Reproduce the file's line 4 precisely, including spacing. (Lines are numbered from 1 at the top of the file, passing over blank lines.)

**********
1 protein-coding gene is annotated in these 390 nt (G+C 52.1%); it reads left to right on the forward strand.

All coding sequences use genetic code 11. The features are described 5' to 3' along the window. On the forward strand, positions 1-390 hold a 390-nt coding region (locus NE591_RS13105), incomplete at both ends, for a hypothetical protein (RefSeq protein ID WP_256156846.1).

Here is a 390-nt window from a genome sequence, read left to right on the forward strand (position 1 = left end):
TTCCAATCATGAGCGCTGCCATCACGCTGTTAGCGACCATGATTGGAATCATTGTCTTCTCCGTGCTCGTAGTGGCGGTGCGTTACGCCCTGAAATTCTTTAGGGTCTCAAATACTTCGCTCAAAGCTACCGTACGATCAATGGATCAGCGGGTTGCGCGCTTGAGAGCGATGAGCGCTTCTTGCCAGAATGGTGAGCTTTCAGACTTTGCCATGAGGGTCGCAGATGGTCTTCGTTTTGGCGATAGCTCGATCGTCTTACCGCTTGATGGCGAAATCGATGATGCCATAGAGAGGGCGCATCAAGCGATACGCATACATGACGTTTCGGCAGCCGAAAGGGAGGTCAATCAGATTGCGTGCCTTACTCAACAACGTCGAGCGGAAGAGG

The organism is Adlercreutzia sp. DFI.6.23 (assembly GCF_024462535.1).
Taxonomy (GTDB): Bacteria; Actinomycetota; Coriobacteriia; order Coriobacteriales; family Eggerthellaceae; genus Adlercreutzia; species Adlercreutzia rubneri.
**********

TTCCAATCATGAGCGCTGCCATCACGCTGTTAGCGACCATGATTGGAATCATTGTCTTCTCCGTGCTCGTAGTGGCGGTGCGTTACGCCCTGAAATTCTTTAGGGTCTCAAATACTTCGCTCAAAGCTACCGTACGATCAATGGATCAGCGGGTTGCGCGCTTGAGAGCGATGAGCGCTTCTTGCCAGAATGGTGAGCTTTCAGACTTTGCCATGAGGGTCGCAGATGGTCTTCGTTTTGGCGATAGCTCGATCGTCTTACCGCTTGATGGCGAAATCGATGATGCCATAGAGAGGGCGCATCAAGCGATACGCATACATGACGTTTCGGCAGCCGAAAGGGAGGTCAATCAGATTGCGTGCCTTACTCAACAACGTCGAGCGGAAGAGG